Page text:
On recommendation of panel headed by former UGC Chairman Arun Nigavekar, the government is all set to make some adjustments in the present rules for PhD candidates to get teaching jobs in various universities and colleges. Through the new recommendations the PhD students will be eligible for the post of Assistant Professor if they go through an open viva-voce round and in assessed by an external examiner along with two publications in his name, which includes the peer-reviewed journal during their PhD year.
Presently, as per the UGC rules, the new aspirants who want to get into teaching jobs at various universities and colleges, have to clear the national or state level eligibility tests, known better as NET or SLET or should be enrolled for PhD through entrance test and should have done course work before writing the thesis.
The panel also held discussions with many faculty members in the country and came to conclusion that it was unfair to implement the PhD norms retrospectively in order to make it equivalent to NET, which is the national qualifying exam to become an assistant professor presently. However, the panel accepted that certain norms prevalent presently couldn’t get ignored while treating PhDs who had not appeared for NET. The PhD candidates must have to appear for an open viva-voce round along with assessment of thesis by two external examiners. The students will need to have at least two published papers as well, in order to apply for the assistant professor posts.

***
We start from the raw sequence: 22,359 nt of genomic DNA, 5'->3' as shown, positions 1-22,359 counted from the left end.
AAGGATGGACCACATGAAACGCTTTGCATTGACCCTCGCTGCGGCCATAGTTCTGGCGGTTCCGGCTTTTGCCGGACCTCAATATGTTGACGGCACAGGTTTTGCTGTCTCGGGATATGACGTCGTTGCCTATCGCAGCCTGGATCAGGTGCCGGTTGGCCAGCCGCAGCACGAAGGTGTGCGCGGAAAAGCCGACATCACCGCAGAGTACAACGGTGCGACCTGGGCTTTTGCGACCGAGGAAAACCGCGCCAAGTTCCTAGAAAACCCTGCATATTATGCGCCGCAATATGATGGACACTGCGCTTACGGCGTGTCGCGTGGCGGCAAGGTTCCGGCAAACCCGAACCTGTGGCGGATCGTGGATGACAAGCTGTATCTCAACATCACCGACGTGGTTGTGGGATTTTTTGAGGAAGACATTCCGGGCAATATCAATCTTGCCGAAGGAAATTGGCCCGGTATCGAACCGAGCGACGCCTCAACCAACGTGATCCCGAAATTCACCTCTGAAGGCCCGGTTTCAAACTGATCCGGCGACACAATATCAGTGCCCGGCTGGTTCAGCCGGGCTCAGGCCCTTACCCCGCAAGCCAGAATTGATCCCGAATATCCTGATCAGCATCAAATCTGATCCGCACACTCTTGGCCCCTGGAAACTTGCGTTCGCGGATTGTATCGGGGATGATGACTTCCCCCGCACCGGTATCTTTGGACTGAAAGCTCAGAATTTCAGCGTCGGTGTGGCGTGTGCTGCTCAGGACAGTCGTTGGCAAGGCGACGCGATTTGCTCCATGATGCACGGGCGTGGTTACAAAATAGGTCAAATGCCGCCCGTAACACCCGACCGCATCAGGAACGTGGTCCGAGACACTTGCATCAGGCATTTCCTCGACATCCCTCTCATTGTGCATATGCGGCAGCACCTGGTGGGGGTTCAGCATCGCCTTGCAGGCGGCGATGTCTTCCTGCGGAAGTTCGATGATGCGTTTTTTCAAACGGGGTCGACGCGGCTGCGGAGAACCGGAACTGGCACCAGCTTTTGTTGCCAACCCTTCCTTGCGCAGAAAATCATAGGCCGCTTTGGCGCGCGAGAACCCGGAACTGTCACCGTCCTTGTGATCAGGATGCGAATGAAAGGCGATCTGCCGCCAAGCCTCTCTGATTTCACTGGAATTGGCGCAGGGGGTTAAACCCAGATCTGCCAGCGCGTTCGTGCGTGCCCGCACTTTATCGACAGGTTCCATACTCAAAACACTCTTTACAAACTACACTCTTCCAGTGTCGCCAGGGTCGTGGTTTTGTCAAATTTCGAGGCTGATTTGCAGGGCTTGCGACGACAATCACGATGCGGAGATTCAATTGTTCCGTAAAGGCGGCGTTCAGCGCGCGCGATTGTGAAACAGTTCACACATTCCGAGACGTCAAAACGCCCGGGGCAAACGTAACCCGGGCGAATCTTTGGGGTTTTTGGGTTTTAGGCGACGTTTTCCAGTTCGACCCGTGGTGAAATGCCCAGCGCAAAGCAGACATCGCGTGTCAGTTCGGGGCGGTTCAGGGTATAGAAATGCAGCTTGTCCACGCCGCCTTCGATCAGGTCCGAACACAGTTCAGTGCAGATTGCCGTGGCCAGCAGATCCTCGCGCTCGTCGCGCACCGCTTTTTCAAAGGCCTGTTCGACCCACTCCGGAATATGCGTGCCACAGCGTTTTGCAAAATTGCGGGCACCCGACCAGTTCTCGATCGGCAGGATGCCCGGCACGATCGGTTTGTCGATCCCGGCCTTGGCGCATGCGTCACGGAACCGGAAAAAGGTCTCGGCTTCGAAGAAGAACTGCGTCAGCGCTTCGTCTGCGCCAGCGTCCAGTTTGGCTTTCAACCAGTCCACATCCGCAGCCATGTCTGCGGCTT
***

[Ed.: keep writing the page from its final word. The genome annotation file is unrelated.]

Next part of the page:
According to the President of All India Federation of University and College Teachers Organization, Professor Keshab Bhattarcharya said, “Eighty percent of degree holders will be eligible for teaching jobs if the government gives conditional equivalence to NET-SLET.” He further said that most of universities have been following the three norms while granting PhDs to the aspiring candidates for over a decade now.
Talking about the Academic Performance Indicator (API) scheme, prevalent in the universities and colleges to promote teachers through a point system, the panel also suggested their recommendations. In the present context the teachers earn points from teaching and research & extension activities, which in turn help them in their promotion. The panel suggested that the first promotion, from assistant professor to that of associate professor, should give more prominence to teaching rather than research and associate activities. They further said that the next promotion, from associate professor to that of professor, the priority should be given to research activities over teaching.